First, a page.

Pierson said the duo chose to perform the selections on Baroque violins rather than modern instruments because, as she explained in an interview during the concert, that’s probably the way the composer heard the original folk melodies.

Pierson and Richter also delivered an outstanding and refined interpretation of Les Folies d’Espagne by the Italian Jean-Pierre Guignon, who brought that country’s musical style to Paris via the famed Concert Spirituel.

Pierson and Richter were joined by Tracy Richardson on harpsichord and gambist Donna Fournier in a performance of Archangelo Corelli’s Sonata de Chiese in A Major, the last of the set of twelve published as Op. 3 in 1689. Though modest, the music of this Italian composer-violinist was key to the development of the modern genres of sonata and concerto, in establishing the preeminence of the violin and in the coalescing of modern tonality and functional harmony.

Pierson and Richter engaged in a lovely duet in thirds during the second movement. Fournier provided heroic support, confidently executing demanding semiquavers. The piece concluded with three short Allegros, the last of which an attractive fugue in gigue form.

By far, the lengthiest work on the program belonged to Couperin’s well-known La Piemontoise, the fourth Ordre from Les Nations, his masterful dictum on the merger of the French and Italian styles. The concert opened with the Italianate sonata of the ordre and closed with its elaborate French dance suite. Mélomanie executed the ornamentation crisply and with ease, and did a beautiful job with Couperin’s harmonic color.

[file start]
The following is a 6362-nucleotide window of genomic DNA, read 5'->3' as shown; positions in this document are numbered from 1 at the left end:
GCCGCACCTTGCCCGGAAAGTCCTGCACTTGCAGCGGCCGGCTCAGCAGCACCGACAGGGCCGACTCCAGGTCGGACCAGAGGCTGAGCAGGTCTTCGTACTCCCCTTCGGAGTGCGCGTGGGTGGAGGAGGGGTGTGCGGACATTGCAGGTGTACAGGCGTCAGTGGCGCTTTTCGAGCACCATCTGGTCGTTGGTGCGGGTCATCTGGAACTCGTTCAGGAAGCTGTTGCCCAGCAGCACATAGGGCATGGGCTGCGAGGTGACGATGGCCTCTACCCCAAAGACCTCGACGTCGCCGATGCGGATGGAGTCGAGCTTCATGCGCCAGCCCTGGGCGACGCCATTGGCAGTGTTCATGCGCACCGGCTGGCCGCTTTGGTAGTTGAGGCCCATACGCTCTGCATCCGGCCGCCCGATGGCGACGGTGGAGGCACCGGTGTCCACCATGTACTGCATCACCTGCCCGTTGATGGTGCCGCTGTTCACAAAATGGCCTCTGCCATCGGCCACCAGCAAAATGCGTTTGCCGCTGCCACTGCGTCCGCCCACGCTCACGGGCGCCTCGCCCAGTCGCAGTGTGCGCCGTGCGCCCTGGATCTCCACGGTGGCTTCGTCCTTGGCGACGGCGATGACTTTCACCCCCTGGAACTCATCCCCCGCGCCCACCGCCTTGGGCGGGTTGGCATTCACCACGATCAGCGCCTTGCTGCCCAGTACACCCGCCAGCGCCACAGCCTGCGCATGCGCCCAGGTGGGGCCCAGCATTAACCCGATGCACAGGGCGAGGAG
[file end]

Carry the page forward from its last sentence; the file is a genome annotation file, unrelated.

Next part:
Just a Regular Child for flute and harpsichord by organist/conductor David Schelat added a charming levity to the program. Schelat introduced the work by explaining how he took inspiration from growing up as a regular kid in a regular home in a regular town in Ohio. The work consisted of three movements. “Rough and Tumble” and “Full of the Old Nick” conjure up the delightful — and sometimes misguided — energy of a very active and curious child while the loping melody of “Dreaming” catches him in his quieter moments.

Schelat wrote to flutist Kimberly Reighley’s amazing virtuosity, and she did not disappoint. Reighley executed the first and last movements with a pearly lightness and purity of tone while rendering a gauzy quality to the middle movement. Richardson supplied the contemporary harmonies which gave the work a mischievous quality.


Wednesday, February 8, 2017

Powerful Show, Powerful Message from DTC

By Guest Blogger, Mike Logothetis
Mike Logothetis grew up in North Wilmington, performing in school and local theater productions. He lives in Newark, but you can find him wherever the arts are good.